Rock documentaries shake up Toronto film festival
TORONTO (Reuters) - Irish rockers U2 and American grunge band Pearl Jam will have the Toronto International Film Festival rocking this year, while George Clooney and Brad Pitt bring some A-List star power to the event that helps launch Hollywood's Oscar season.
The festival will open on September 8 with the world premiere of "From the Sky Down" by Davis Guggenheim, who directed the Oscar-winning documentary "An Inconvenient Truth", the first time in the event's 36-year history that a documentary has been the debut night movie.
"This powerful marriage of music and film honors U2's talent, dedication and music," said festival co-director Cameron Bailey. "Guggenheim's extraordinary access really speaks to the continued importance of the documentary form."
A second rock documentary, "Pearl Jam Twenty" by "Almost Famous" director Cameron Crowe, will also have its world premiere at the 10-day festival.
Films featuring Clooney, Pitt, Susan Sarandon, Viggo Mortensen and Keira Knightley will be screened, along with new works by directors Luc Besson, Lasse Hallstrom, Francis Ford Coppola and Michael Winterbottom.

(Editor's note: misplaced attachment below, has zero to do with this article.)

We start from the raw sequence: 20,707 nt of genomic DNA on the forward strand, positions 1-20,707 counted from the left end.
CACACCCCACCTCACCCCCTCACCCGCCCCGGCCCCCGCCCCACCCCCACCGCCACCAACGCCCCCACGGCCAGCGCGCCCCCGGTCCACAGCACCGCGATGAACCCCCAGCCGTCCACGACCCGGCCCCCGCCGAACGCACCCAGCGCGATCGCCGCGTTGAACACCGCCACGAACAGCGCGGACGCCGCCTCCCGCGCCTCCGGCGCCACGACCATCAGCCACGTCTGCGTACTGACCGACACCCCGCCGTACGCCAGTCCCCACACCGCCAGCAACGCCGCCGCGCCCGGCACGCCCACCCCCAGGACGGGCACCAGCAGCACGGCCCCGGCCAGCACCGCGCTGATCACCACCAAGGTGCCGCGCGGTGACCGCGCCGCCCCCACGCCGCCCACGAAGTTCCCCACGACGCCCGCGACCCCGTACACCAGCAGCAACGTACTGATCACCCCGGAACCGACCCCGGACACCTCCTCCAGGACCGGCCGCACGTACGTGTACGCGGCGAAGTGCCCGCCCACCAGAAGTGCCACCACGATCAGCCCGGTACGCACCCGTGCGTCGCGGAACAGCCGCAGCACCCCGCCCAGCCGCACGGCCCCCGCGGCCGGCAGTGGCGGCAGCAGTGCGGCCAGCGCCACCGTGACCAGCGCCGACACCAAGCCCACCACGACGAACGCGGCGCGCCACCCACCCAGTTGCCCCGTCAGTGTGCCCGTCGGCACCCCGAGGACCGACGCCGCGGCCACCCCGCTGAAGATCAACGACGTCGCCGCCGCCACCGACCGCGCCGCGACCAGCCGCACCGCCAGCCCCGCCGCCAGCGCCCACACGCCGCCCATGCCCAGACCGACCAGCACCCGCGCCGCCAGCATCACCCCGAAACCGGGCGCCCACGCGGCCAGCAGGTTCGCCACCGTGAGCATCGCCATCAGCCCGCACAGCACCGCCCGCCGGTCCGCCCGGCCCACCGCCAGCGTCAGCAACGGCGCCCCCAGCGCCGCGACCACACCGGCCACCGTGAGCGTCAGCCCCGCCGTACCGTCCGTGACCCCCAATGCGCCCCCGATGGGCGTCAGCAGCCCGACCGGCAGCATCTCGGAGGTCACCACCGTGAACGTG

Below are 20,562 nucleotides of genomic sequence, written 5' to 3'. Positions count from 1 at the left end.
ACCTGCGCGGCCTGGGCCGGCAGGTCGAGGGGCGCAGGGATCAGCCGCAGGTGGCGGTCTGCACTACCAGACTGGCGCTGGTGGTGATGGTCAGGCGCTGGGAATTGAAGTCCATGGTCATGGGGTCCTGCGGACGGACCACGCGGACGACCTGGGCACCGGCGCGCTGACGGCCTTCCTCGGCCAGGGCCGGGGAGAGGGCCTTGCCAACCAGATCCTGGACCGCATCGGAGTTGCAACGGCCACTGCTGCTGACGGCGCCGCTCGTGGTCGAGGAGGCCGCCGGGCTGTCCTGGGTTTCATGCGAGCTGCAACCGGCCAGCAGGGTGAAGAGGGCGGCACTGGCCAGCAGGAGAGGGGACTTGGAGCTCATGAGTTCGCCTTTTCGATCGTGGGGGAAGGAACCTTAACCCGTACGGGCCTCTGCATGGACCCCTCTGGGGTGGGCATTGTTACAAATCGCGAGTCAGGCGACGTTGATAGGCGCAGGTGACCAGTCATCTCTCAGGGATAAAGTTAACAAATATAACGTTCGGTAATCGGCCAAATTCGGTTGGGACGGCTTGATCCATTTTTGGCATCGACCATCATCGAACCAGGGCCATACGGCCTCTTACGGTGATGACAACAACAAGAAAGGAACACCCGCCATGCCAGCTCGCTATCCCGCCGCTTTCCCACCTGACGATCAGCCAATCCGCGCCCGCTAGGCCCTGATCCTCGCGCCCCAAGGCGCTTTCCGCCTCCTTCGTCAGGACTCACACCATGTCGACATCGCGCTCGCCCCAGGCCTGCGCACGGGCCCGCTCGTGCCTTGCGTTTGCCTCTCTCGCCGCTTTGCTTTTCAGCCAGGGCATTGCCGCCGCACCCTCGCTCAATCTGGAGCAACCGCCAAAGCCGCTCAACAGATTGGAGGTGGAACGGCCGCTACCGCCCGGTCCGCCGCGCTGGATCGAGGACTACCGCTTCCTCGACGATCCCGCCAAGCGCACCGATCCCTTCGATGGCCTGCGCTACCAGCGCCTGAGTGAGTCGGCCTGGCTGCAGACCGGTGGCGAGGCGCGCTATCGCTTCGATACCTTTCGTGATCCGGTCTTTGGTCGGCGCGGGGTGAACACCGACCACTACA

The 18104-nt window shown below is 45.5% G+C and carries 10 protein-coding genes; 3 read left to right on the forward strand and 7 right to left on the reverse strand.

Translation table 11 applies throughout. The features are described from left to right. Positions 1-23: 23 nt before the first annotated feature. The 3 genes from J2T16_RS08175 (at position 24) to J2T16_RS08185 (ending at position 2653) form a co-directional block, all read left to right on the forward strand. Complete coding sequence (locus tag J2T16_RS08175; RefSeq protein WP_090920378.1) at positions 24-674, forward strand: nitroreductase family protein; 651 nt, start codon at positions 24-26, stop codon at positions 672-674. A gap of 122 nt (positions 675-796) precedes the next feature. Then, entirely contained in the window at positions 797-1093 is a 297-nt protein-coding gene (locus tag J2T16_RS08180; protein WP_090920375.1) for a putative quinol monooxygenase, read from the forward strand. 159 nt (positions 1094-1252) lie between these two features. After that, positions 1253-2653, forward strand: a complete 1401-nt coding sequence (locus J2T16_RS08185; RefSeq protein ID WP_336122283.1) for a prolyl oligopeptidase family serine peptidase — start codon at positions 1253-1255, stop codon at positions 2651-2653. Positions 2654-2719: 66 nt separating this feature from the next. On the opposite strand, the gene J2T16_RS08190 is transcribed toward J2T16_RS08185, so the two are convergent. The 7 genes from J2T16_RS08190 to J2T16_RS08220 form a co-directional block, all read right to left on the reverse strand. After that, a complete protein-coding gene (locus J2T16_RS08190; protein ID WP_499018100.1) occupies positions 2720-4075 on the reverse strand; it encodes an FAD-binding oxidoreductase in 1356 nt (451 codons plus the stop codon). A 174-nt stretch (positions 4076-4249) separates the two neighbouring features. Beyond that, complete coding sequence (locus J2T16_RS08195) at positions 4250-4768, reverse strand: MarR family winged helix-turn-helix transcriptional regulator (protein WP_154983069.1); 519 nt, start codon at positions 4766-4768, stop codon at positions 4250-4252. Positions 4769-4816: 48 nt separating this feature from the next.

"Melancholia" by Danish director Lars von Trier, who was expelled from the Cannes Film Festival in May for joking about Hitler, will have its North American premiere at the festival.
Launched in 1976, TIFF now ranks with festivals such as Cannes and Sundance, and serves as a launching point for international films seeking North American distribution. It also has a strong record of unearthing films that go on to success at the Academy Awards.
Last year's top prize at Toronto went to the "The King's Speech", went on to win four Oscars including best picture.
Programmers announced 10 gala films and 43 special selections on Tuesday, including 31 world premieres. The festival will announce the rest of the line-up next month, which is expected to top 300 films.
Among the gala films at the festival will be the world premiere of Bennett Miller's "Moneyball", starring Pitt, and French director Besson's "The Lady", about Myanmar's opposition leader Aung San Suu Kyi.
Clooney's "The Ides of March", starring Canadian actor Ryan Gosling will have its North American premiere at the festival, with Clooney also appearing in the world premiere of Alexander Payne's "The Descendants".
Among Canadian offerings, the festival will screen host a gala screening for the world premiere of actress-director Sarah Polley's "Take this Waltz" and the North American premiere of David Cronenberg's "A Dangerous Method".
"The international scope and diversity of voices in these programs are impressive and inspiring," said TIFF chief executive Piers Handling.
Co-director Bailey added: "Our mandate is to screen the best cinema we can find from every part of the globe."
The festival has also commissioned a short film to honor the 10th anniversary of the September 11 terrorist attacks in New York.